BURGE-LUBIN. Yes, by George! I never thought of that.

THE ARCHBISHOP. I have never met any case but my own.

CONFUCIUS. How do you know?

THE ARCHBISHOP. Well, no one has ever told me that they were in this
extraordinary position.

CONFUCIUS. That proves nothing. Did you ever tell anybody that you were
in it? You never told us. Why did you never tell us?

THE ARCHBISHOP. I am surprised at the question, coming from so astute a
mind as yours, Mr Secretary. When you reach the age I reached before I
discovered what was happening to me, I was old enough to know and fear
the ferocious hatred with which human animals, like all other animals,
turn upon any unhappy individual who has the misfortune to be unlike
themselves in every respect: to be unnatural, as they call it. You will
still find, among the tales of that twentieth-century classic, Wells,
a story of a race of men who grew twice as big as their fellows, and
another story of a man who fell into the hands of a race of blind men.
The big people had to fight the little people for their lives; and the
man with eyes would have had his eyes put out by the blind had he not
fled to the desert, where he perished miserably. Wells's teaching, on
that and other matters, was not lost on me. By the way, he lent me five
pounds once which I never repaid; and it still troubles my conscience.

CONFUCIUS. And were you the only reader of Wells? If there were others
like you, had they not the same reason for keeping the secret?

THE ARCHBISHOP. That is true. But I should know. You short-lived people
are so childish. If I met a man of my own age I should recognize him at
once. I have never done so.

MRS LUTESTRING. Would you recognize a woman of your age, do you think?

THE ARCHBISHOP. I - [_He stops and turns upon her with a searching look,
startled by the suggestion and the suspicion it rouses_].

MRS LUTESTRING. What is your age, Mr Archbishop?

BURGE-LUBIN. Two hundred and eighty-three, he says. That is his little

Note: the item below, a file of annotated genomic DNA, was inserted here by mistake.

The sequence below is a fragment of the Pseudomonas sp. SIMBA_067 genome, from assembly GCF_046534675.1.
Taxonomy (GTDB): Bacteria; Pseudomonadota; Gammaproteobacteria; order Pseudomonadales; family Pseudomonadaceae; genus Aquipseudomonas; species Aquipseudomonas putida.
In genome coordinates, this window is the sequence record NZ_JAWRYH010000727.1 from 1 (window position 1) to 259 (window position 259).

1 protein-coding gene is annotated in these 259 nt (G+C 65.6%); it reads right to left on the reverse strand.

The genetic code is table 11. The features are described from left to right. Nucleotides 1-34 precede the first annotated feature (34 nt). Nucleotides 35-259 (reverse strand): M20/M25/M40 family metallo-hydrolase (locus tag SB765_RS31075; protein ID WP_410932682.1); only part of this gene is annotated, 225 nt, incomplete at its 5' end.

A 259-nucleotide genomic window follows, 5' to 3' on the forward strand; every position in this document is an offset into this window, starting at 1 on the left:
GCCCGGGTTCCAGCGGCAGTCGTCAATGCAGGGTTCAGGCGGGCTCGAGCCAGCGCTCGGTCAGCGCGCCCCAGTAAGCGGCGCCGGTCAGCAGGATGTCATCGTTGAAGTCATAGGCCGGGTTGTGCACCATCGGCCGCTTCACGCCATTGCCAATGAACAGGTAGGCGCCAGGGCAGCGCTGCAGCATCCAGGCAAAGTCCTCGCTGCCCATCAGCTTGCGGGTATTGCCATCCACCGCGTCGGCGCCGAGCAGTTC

joke. Do you know, Mrs Lutestring, he had almost talked us into
believing him when you came in and cleared the air with your robust
common sense.

MRS LUTESTRING. Do you really feel that, Mr President? I hear the note
of breezy assertion in your voice. I miss the note of conviction.

BURGE-LUBIN [_jumping up_] Look here. Let us stop talking damned
nonsense. I don't wish to be disagreeable; but it's getting on my
nerves. The best joke won't bear being pushed beyond a certain point.
That point has been reached. I - I'm rather busy this morning. We all
have our hands pretty full. Confucius here will tell you that I have a
heavy day before me.

BARNABAS. Have you anything more important than this thing, if it's
true?

BURGE-LUBIN. Oh, if if, if it's true! But it isn't true.

BARNABAS. Have you anything at all to do?

BURGE-LUBIN. Anything to do! Have you forgotten, Barnabas, that I happen
to be President, and that the weight of the entire public business of
this country is on my shoulders?

BARNABAS. Has he anything to do, Confucius?

CONFUCIUS. He has to be President.

BARNABAS. That means that he has nothing to do.

BURGE-LUBIN [_sulkily_] Very well, Barnabas. Go on making a fool of
yourself. [_He sits down_]. Go on.

BARNABAS. I am not going to leave this room until we get to the bottom
of this swindle.

MRS LUTESTRING [_turning with deadly gravity on the Accountant General_]
This what, did you say?

CONFUCIUS. These expressions cannot be sustained. You obscure the
discussion in using them.